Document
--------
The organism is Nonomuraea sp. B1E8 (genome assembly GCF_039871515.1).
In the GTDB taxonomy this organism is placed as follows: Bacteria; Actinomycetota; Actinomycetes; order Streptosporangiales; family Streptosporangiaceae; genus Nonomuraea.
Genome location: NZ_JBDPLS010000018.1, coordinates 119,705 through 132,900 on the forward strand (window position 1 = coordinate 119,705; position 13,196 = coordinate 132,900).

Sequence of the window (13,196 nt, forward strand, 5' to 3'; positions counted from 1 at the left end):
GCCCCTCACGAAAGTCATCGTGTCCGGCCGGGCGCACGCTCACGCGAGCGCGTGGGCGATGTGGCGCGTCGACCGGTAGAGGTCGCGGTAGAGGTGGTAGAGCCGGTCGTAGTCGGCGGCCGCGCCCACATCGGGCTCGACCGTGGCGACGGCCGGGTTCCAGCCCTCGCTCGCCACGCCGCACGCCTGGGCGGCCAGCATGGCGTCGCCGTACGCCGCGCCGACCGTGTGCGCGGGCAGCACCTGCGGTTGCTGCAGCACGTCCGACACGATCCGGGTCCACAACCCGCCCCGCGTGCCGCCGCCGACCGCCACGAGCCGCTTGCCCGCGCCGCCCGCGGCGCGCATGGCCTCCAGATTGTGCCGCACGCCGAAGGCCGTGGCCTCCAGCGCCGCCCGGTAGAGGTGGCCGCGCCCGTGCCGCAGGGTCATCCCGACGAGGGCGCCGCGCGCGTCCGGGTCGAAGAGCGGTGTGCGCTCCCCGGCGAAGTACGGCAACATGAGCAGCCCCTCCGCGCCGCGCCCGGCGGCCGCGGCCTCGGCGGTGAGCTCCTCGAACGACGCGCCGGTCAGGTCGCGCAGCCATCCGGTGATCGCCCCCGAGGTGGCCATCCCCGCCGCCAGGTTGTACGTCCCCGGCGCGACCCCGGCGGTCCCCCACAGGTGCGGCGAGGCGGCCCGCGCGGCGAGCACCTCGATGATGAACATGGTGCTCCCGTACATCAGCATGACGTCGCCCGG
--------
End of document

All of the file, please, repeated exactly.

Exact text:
The organism is Nonomuraea sp. B1E8 (genome assembly GCF_039871515.1).
In the GTDB taxonomy this organism is placed as follows: Bacteria; Actinomycetota; Actinomycetes; order Streptosporangiales; family Streptosporangiaceae; genus Nonomuraea.
Genome location: NZ_JBDPLS010000018.1, coordinates 119,705 through 132,900 on the forward strand (window position 1 = coordinate 119,705; position 13,196 = coordinate 132,900).

Sequence of the window (13,196 nt, forward strand, 5' to 3'; positions counted from 1 at the left end):
GCCCCTCACGAAAGTCATCGTGTCCGGCCGGGCGCACGCTCACGCGAGCGCGTGGGCGATGTGGCGCGTCGACCGGTAGAGGTCGCGGTAGAGGTGGTAGAGCCGGTCGTAGTCGGCGGCCGCGCCCACATCGGGCTCGACCGTGGCGACGGCCGGGTTCCAGCCCTCGCTCGCCACGCCGCACGCCTGGGCGGCCAGCATGGCGTCGCCGTACGCCGCGCCGACCGTGTGCGCGGGCAGCACCTGCGGTTGCTGCAGCACGTCCGACACGATCCGGGTCCACAACCCGCCCCGCGTGCCGCCGCCGACCGCCACGAGCCGCTTGCCCGCGCCGCCCGCGGCGCGCATGGCCTCCAGATTGTGCCGCACGCCGAAGGCCGTGGCCTCCAGCGCCGCCCGGTAGAGGTGGCCGCGCCCGTGCCGCAGGGTCATCCCGACGAGGGCGCCGCGCGCGTCCGGGTCGAAGAGCGGTGTGCGCTCCCCGGCGAAGTACGGCAACATGAGCAGCCCCTCCGCGCCGCGCCCGGCGGCCGCGGCCTCGGCGGTGAGCTCCTCGAACGACGCGCCGGTCAGGTCGCGCAGCCATCCGGTGATCGCCCCCGAGGTGGCCATCCCCGCCGCCAGGTTGTACGTCCCCGGCGCGACCCCGGCGGTCCCCCACAGGTGCGGCGAGGCGGCCCGCGCGGCGAGCACCTCGATGATGAACATGGTGCTCCCGTACATCAGCATGACGTCGCCCGG